The booming American cities of the 21st century are not just the ones you think

Madison, Wisconsin skyline

By Timothy Bartik, Brad Hershbein, Kathleen Bolter and Kyle Huisman

It’s common wisdom that U.S. economic growth in recent decades has been concentrated in a few large, high-tech coastal or Sun Belt centers, while former industrial areas have suffered. Our new research shows that this view isn’t entirely wrong, but it is incomplete.

For example, while the economic success of big, coastal cities such as San Francisco and Seattle has been widely celebrated, less attention has been paid to the growth in mid-size “heartland” cities such as Canton, Ohio; Madison, Wisconsin; and Omaha, Nebraska. 

The trouble with the common wisdom is that raw differences between places don’t compare apples to apples. It’s relatively easy to calculate how fast earnings have grown in different labor markets, but these superficial comparisons can produce an inaccurate picture of which areas have been succeeding—and why. 

For a better comparison, we created a measure of real earnings growth that adjusts not only for overall inflation but also for changes in local prices and the labor market’s demographic composition. Adjusting for prices and demographics is critical because we are interested not just in the number of dollars people earn, but in their overall economic well-being, which can be heavily influenced by the characteristics of where they live.  

Prices matter because earnings go farther in Manchester, New Hampshire, than in neighboring Boston, for instance. Skyrocketing housing costs can swiftly cancel out increased earnings, leaving residents no better off. Growth in real wages and real earnings—adjusted for local prices and inflation—can look quite different from the more visible trends in unadjusted wages and earnings.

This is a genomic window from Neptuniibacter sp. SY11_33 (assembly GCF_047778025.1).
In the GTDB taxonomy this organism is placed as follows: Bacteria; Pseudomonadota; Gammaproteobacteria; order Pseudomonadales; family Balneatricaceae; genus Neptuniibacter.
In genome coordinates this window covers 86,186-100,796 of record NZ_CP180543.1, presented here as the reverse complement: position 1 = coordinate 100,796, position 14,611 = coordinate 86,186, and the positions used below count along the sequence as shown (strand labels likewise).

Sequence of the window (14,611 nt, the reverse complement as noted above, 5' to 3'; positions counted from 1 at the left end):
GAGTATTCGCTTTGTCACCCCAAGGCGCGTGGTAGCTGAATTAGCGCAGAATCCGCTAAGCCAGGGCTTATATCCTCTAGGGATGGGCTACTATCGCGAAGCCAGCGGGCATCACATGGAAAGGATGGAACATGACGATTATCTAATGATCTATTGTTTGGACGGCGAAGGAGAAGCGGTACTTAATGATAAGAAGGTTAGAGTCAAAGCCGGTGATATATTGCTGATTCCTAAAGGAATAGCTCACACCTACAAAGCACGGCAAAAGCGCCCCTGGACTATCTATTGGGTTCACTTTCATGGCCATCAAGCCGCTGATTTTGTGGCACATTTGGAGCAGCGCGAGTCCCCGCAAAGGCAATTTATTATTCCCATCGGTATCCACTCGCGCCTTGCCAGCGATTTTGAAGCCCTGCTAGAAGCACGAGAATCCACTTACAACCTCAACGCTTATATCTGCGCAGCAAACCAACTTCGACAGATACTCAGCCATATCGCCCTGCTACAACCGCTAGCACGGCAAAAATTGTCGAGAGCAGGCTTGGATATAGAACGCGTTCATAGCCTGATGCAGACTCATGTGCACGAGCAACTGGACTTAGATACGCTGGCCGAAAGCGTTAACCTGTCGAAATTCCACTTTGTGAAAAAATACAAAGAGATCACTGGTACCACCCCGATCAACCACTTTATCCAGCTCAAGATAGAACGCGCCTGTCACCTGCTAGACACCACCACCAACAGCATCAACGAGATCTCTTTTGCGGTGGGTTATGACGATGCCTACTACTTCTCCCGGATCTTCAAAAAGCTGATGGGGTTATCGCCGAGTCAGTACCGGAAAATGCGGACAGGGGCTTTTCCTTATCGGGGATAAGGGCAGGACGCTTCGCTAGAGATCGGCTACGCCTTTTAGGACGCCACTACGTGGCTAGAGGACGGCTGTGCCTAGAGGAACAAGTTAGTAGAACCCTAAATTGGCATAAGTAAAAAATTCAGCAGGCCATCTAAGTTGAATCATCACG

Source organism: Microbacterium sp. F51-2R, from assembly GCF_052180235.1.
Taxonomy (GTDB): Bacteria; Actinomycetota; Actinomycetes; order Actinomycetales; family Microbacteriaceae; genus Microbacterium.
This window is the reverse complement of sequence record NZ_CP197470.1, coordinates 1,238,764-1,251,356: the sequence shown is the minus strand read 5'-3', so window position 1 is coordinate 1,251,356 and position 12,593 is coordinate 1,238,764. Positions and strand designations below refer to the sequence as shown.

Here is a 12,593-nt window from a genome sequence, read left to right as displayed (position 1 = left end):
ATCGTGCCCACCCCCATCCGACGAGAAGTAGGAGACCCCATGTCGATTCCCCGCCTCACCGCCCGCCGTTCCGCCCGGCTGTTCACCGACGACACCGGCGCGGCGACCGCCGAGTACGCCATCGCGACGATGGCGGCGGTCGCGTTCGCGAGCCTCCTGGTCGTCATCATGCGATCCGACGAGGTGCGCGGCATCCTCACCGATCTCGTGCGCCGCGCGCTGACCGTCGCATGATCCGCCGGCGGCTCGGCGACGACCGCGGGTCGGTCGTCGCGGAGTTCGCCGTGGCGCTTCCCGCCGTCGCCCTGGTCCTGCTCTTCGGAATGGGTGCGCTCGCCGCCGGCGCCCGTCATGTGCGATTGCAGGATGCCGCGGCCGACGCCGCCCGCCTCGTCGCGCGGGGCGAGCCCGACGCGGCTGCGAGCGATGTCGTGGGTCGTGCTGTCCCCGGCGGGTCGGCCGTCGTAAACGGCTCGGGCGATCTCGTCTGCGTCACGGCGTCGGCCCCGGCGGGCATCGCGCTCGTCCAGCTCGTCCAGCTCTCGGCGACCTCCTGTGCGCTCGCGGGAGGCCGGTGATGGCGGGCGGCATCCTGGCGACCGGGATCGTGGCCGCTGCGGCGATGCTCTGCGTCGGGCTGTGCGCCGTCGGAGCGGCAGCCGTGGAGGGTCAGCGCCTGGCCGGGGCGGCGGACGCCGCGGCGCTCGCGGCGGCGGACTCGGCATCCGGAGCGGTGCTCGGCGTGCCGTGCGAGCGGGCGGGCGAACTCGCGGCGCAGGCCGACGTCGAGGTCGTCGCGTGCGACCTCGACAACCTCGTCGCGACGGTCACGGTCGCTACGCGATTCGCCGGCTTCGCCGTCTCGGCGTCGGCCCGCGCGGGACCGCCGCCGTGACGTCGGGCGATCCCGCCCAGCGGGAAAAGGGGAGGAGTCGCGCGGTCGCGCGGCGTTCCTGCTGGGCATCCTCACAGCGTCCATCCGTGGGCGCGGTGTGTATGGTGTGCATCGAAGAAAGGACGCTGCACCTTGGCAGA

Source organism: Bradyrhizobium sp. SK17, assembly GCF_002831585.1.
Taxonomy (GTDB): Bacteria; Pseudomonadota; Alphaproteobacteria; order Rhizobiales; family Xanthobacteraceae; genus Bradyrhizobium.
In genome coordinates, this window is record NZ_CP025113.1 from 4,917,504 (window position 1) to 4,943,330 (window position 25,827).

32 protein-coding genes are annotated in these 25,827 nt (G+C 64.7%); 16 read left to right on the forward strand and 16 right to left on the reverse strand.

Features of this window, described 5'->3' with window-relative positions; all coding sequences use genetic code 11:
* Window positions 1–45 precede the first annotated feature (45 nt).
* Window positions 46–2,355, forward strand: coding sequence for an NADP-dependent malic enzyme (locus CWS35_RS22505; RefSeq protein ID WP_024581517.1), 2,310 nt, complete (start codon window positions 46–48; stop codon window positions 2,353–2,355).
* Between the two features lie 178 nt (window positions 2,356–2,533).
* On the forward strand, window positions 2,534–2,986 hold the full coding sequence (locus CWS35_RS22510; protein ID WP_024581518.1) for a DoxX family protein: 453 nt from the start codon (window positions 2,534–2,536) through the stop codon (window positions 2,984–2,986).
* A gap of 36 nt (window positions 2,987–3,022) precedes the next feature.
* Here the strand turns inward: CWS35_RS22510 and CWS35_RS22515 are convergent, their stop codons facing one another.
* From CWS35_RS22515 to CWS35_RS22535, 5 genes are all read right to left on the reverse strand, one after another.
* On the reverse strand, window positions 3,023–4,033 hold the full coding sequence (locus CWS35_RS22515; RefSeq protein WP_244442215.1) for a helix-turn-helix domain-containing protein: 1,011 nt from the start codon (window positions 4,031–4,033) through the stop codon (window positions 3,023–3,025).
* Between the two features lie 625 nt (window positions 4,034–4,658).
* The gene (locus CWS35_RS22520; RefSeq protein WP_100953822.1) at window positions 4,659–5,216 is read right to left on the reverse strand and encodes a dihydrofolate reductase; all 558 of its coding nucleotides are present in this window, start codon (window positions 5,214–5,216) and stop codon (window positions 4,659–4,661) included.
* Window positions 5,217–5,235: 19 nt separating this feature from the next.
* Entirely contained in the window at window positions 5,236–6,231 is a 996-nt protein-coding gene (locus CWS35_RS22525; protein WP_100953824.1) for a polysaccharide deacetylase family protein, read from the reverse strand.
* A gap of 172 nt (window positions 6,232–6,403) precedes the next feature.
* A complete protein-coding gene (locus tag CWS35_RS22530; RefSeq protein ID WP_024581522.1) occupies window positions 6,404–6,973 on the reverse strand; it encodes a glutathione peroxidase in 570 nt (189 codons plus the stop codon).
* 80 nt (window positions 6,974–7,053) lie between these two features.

Demographics matter, too. For instance, if the share of college graduates in a place rises and nothing else changes, average annual earnings in that place will likely rise, too, because people with college degrees tend to earn more than those without. But these averages don’t tell us whether college graduates (or non-graduates) actually earn more than they did before—just that there are more graduates living in that area. 

Our new measures allow us to make comparisons between places on a more equitable basis. We examine changes in real earnings in US commuting zones (CZs), groups of counties with commuting and economic ties. We adjust earnings to effectively equalize age, gender, race, and education across areas, and we further adjust for differences in housing prices, to create measures of a CZ’s economic success between 2000 and 2019.  

As the map below shows, we find some expected patterns—and some surprises. Among the more populous CZs, many of the booming areas are high-tech centers such as Seattle, San Francisco, and Boston-adjacent Manchester. However, the large CZ with the highest earnings growth is Pittsburgh, which grew more than 10 percent. Although Pittsburgh does have a substantial tech presence thanks in part to Carnegie Mellon University, it's often overlooked in stories about economic growth. 
Among mid-size CZs, many prospering areas are heartland centers, including Omaha, Nebraska; Des Moines, Iowa; Madison and Milwaukee, Wisconsin; Canton, Ohio; and Johnstown, Pennsylvania. This eclectic set of CZs has diverse reasons for growth, including government (state capitals), natural resources, tourism, and other sectors.

Map showing economic growth by communting zone

Comparing apples to apples upends the traditional understanding about economic growth during the past two decades. And the picture it reveals is heartening: while big, high-tech centers have indeed thrived, America’s economic growth has been broader and more widespread than that caricature suggests.

Our new interactive data tool allows researchers and economic development organizations to use these new measures to benchmark how their community did in the first two decades of the 21st century compared to peer communities in the US. Users can explore comparisons both for overall populations and for groups defined by age, gender, race and ethnicity, and education. (The data tool uses core-based statistical areas (CBSAs) as the unit of geography, as these might be more recognizable to many users than CZs. Our results are similar for CBSAs and CZs.) The entire database, which contains data at the level of both CBSAs and CZs, can be downloaded for further research and policy analysis.

Details of how the measures of economic growth are constructed are available in the report, “Broadly Shared Local Economic Success Since 2000: New Measures and New Lessons for Communities,” by Timothy J. Bartik, Brad Hershbein, Kathleen Bolter, and Kyle Huisman.